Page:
The European Commission has earmarked more than £94m for research into accessible and inclusive ICT since 2007.
Researchers taking part one of its biggest programmes, a £15m assistive technology programme called Aegis, gathered in Seville in the autumn to take stock as the four-year development effort reached its half-way mark.
“The underlying objective is to put together people from all over the world involved in accessibility,” said Miguel Gonzalez Sancho, deputy head of ICT for inclusion at the European Commission.
“Overall we are satisfied with how things are going: it is one of the biggest projects around.”
Aegis, which stands for Open Accessibility: Groundwork, Infrastructure, Standards, is an ambitious project aimed at embedding accessibility into mainstream technology of the future.
Named after the Roman god Zeus’ shield, Aegis is one of the EU’s biggest undertakings in this area with 20 organisations collaborating on some 30 projects. It is half-funded by organisations taking part in the programme.
Participants range from big IT companies such as Oracle, Research in Motion and Vodafone to top universities including Cambridge University and the Fraunhofer Institute.
“Aegis is trying to do for IT systems what access regulations have already done for buildings,” explains Aegis technical manager Peter Korn.
In a six step approach, Aegis is defining accessibility and building sets of stock user interfaces, says Korn.
The researchers involved are also producing tools for developers and devising platforms that can run assistive technology applications.
These building blocks are brought together to produce applications which will be used by disabled users.
“One of the key goals of the Aegis project is to develop a complete framework for building accessibility into IT,” Korn told the conference of academics and developers.
“Earlier, every application had to have its own set of assistive technology applications. The focus of third generation access is to provide everything that’s needed by means of application programming interfaces.”
Karel Van Isacker of the European Platform for Rehabilitation presented a damning and as yet unpublished survey of ICT usage in Europe.
He estimates that less than 50% of people with disabilities in Europe are using assistive technology. And of those who are using it at least half have a problem.
There are some 40,000 different assistive products used in Europe and logged in a database called Eastin. However, they suffered from lack of user awareness and high purchasing costs.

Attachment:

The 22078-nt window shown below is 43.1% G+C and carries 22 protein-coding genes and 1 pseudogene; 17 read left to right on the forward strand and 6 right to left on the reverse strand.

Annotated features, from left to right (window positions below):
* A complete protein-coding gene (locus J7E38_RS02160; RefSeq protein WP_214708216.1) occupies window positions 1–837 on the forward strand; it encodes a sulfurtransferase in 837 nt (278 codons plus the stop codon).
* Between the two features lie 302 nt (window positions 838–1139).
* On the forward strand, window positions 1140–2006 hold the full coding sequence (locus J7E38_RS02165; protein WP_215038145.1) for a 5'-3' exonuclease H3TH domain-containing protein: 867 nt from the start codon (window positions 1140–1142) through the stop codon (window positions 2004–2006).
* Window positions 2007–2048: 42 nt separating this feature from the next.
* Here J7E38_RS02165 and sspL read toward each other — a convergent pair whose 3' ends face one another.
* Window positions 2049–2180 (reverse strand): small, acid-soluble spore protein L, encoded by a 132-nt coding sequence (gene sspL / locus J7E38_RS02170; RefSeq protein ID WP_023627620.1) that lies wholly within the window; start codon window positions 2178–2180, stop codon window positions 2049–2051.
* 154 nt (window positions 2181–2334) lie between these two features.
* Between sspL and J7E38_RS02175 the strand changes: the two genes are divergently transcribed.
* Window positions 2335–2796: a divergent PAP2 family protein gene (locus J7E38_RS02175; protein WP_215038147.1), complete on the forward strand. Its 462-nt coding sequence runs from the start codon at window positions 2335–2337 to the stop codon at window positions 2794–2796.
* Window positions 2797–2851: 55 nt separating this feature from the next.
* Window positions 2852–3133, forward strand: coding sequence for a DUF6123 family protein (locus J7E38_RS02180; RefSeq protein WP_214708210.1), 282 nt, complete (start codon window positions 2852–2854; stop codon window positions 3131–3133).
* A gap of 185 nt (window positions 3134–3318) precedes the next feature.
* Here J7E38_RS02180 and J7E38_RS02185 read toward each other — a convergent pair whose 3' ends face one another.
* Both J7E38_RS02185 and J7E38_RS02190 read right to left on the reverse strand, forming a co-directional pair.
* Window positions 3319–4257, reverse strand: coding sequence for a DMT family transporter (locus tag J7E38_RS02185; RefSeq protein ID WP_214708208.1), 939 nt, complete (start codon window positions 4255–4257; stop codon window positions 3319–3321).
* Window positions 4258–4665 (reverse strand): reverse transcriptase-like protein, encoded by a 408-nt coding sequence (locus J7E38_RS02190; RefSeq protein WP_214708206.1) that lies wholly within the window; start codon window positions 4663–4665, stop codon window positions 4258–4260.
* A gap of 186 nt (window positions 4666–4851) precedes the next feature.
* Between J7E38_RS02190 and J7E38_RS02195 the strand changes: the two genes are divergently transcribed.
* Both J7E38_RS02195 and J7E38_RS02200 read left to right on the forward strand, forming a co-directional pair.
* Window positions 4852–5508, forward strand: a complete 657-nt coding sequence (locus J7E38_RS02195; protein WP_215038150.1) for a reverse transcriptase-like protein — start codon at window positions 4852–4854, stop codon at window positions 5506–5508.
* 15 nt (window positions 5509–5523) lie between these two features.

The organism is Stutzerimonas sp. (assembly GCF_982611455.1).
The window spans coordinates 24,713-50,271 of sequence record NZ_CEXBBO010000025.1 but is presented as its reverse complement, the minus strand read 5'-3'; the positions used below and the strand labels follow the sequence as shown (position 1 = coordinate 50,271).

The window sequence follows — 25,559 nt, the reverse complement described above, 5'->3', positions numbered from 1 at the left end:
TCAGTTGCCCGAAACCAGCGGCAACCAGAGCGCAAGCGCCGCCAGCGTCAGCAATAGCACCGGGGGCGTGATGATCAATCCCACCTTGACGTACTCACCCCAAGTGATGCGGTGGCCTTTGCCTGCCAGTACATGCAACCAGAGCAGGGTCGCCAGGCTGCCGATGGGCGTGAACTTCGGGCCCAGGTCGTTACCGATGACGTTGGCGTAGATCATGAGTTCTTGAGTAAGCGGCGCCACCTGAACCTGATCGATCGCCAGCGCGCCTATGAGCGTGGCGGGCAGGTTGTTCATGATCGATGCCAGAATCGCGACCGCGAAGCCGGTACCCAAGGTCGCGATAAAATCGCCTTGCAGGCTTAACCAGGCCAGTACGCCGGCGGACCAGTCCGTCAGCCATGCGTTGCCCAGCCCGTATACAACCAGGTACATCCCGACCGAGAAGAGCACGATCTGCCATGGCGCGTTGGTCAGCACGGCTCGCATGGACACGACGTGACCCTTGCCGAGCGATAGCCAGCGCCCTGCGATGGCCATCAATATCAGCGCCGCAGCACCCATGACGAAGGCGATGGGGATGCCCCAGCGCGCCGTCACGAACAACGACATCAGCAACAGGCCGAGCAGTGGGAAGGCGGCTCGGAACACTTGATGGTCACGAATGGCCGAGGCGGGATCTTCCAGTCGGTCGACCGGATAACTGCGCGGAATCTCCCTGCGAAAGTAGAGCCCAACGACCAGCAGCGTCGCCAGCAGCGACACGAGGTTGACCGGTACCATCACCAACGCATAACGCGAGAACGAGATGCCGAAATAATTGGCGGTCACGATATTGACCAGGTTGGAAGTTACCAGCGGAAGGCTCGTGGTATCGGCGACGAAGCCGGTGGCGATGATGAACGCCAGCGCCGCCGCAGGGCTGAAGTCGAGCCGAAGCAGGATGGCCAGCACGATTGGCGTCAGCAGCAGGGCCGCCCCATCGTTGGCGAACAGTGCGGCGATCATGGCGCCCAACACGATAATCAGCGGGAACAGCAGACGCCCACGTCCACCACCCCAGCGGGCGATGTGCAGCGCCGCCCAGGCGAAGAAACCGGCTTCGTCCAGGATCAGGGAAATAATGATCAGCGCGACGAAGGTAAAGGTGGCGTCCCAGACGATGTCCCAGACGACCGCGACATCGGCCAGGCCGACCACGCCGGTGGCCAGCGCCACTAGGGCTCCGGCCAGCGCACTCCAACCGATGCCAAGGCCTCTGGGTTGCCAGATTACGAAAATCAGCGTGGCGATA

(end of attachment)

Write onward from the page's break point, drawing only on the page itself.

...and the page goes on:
There was a mismatch between end user needs and those offered by assistive technology.
Ways of making assistive technology available to disabled people vary across Europe. In some countries medical experts recommend access aids.
Other countries adopt a social model in which assistance is covered by national legislation. In a third group of poorer countries individuals are responsible for themselves.
“Ignorance is bliss but an abyss for impaired end users,” said Van Isacker.
Many applications have already been developed by Aegis researchers.
They include a low cost system for converting text formats into the Daisy talking book standard, an open source screen reader called SUE and magnification software for the latest GNOME Shell desktop interface. .
Aegis developers have opted for free open systems based on the Linux operating system rather than proprietary software.
And although some of the work in face tracking, eye tracking and gesture switches is at the cutting edge of applications technology, the main thrust is to develop cheap, open source tools.
Dr Evangelos Bekiaris, coordinator of AEGIS, acknowledged that Linux is not as widely used as Microsoft Windows, but says the important thing is that low-cost assistive technology is available.
“It will persuade those who produce technology for other platforms to improve their products and cut their prices,” he said.
Gregg Vanderheiden, director of the Trace R&D centre at the University of Wisconsin-Madison, who advises the EU on scientific matters, outlined his idea for a global public inclusive infrastructure (GPII) that would enable anyone to access the internet.
The professor advocated a worldwide broadband infrastructure, run by a public trust that would give users access to a store of existing assistive technologies made available to them when they wanted to go online.
“What if you had automatic personalisation interfaces that would change to accommodate every individual?” Vanderheiden asked.
He described a system that would take advantage of cloud computing to record users’ preferences for assistive technology and deliver software and services to them on demand.
At present less than 20% of those who need assistive technology actually have it, Vanderheiden says.The GPII , run by a public trust, would make it cheaper and easier for disabled people to access technology.
In addition, it would lower development costs, increase the number of solutions for different disabilities and enable new types of assistive technologies, said Vanderheiden.
“It’s like building a road system does not provide transportation but greatly enhances the ability of car companies and others to do so,” he said.
Vanderheiden is still pitching his ideas to policymakers. “Making people aware there is a fix is the toughest part,” he said.